Richard D. Zanuck: Yeah it's applied to everything that I've seen him do. You know, he is foremost an artist in the true sense of that. In New York they had for the last four months, it just finished in April and it started in November actually, the Museum of Modern Art devoted a tremendous section of their museum to his artwork. It's all hung and framed. There are giant pieces of sculpture some fifteen feet high and then little tiny doodles that he made as a kid. It was the most remarkable thing. I'm saying all of that because he comes from a world of art. He is truly an artist. In fact, he is the only individual who has been so honored by the museum that is still alive and still in his prime.
At any rate he brings his artistry and his great imagination. It's a joy and as I say very stimulating for me to see all of that work. It's been like that on every film. I try to imagine before we start a days work, the night before I'd lie in bed trying to get off to sleep and imagine how he will present or attack the next day's scene. I've been wrong every time because he always has a little different slant and a little different way that he is going to tell the story of that particular day's work. Actors appreciate it because they recognize that he's fresh, he puts them at ease, he lets them do their own thing and then he molds that thing. So it's always been a pleasant experience with him and most producers would love to have their directors as productive and stimulating as he is. I mean there is never an outburst, he never seems to slow down and he's just really fun to work with.
As a follow up to that, three of the Burton films you've worked on have also included his constant collaborator Johnny Depp, can you talk about the unique relationship that the two have together and what their working style is like on set now after collaborating so many times over the years?
Richard D. Zanuck: Well it is very unique on and off the set. They remind me on the set in particular of two high school chums. They go off while the scene is being set-up and they're off in a corner giggling. They have there own private jokes and they speak short hand to each other. They're best friends. Johnny was really put on the major film map by Tim with Edward Scissorhands and they are devoted to one another. But they use almost sign language with one another. It's fun to watch them because they have a lot of respect for one another and they both bring enormous talent to the table. Johnny for one is unlike any other star in that he will take the chances with these characters where most actors would be worried about their futures. He could have laid eggs with a lot of theses characters starting with Edward Scissorhands, Ed Wood, Willy Wonka in Charlie and the Chocolate Factory and Sweeney Todd, all of the ones that he's done most actors would be scarred of but he takes it as a real challenge. Tim loves it because he loves doing these off beat, off kilter characters and stories so they are like a real team in terms of what they are trying to accomplish together. It's fun to witness.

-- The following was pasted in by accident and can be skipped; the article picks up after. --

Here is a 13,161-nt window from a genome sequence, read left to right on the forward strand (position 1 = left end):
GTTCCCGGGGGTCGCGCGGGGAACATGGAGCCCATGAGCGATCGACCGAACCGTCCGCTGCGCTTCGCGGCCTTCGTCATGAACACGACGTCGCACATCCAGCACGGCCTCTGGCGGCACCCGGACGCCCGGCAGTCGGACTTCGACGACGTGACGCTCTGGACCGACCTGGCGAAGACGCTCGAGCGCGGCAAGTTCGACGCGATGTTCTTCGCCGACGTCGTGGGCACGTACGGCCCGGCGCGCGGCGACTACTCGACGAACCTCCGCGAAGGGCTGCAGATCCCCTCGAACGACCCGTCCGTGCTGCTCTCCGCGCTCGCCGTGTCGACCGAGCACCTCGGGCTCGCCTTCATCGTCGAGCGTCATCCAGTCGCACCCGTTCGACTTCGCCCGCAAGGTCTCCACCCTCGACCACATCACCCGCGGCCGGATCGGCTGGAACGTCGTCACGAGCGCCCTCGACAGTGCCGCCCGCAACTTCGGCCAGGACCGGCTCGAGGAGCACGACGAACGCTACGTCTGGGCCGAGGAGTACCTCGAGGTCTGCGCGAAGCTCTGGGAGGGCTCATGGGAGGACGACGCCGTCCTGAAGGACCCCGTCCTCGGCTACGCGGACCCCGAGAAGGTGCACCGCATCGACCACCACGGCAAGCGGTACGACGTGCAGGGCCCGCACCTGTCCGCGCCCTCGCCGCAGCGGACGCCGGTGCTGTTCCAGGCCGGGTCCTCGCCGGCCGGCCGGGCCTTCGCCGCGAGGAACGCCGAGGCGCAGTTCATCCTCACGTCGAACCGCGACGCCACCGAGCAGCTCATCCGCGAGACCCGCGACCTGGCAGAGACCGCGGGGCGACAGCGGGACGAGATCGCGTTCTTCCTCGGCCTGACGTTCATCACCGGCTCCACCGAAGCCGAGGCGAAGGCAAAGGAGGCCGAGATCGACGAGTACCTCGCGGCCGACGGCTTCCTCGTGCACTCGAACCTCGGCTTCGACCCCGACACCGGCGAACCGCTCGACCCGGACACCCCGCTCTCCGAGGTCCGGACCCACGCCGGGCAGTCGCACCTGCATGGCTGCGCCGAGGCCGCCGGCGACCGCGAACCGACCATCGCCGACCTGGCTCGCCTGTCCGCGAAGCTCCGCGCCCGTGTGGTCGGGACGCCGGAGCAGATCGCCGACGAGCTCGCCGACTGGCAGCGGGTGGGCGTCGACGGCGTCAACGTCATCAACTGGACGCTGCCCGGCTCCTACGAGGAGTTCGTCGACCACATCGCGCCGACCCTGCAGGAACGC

Finally, we wanted to ask you about the upcoming adaptation of the classic '60s cult TV series "Dark Shadows" that you are producing, which will star Johnny Depp and be directed by Tim Burton. At one point you had said that you hoped filming would begin this summer, since its clearly not, where is the production at this point and when do you think you'll begin filming?
Richard D. Zanuck: That film is still in the works but it's been delayed a bit. We expected to do it much earlier, actually before Alice was finished. We must have been intoxicated when we thought that Tim could direct this picture while he was doing the post-production of Alice. Most of the post-production on Alice was done on computers and there were months and months of down time. At one point we thought that we could make it then and then we realized right away that Tim couldn't do it. Then that put it behind a couple of pictures that Johnny had lined up and right now we're waiting for him to finish The Tourist with Angelina Jolie and then he is going to take some time off and then do Pirates of the Caribbean: On Stranger Tides next.
It's unlikely, while everybody intends to make the picture, and we're still working on the script and all the rest, it's unlikely that we can start it earlier than the beginning of next year. Johnny had committed and he has to do Pirates of the Caribbean: On Stranger Tides first. He had a long-standing, firm, unchangeable contract to do that. That's a big project and he doesn't start that until later in the summer. So there you have it and we're waiting in line. But it is still very much alive and we are currently working on the script.
The original show was on for several years and dealt with many different sci-fi topics from monsters and vampires to time travel and alternate universes, what elements do you hope to capture in this film and will the vampire, Barnabas Collins, still be the main character?
Richard D. Zanuck: The main character? Yes. But one of the problems we've had with the script is that there are hundreds of episodes of this and boiling it down to an hour and a half or two hour movie with one story has been a real challenge and that's what we are doing now. But it will have all of the elements of the TV show. It won't be high camp, obviously. It won't be soap opera, which the show was. No, it will be scary, it'll be very funny and it will carry the Tim Burton stamp of uniqueness.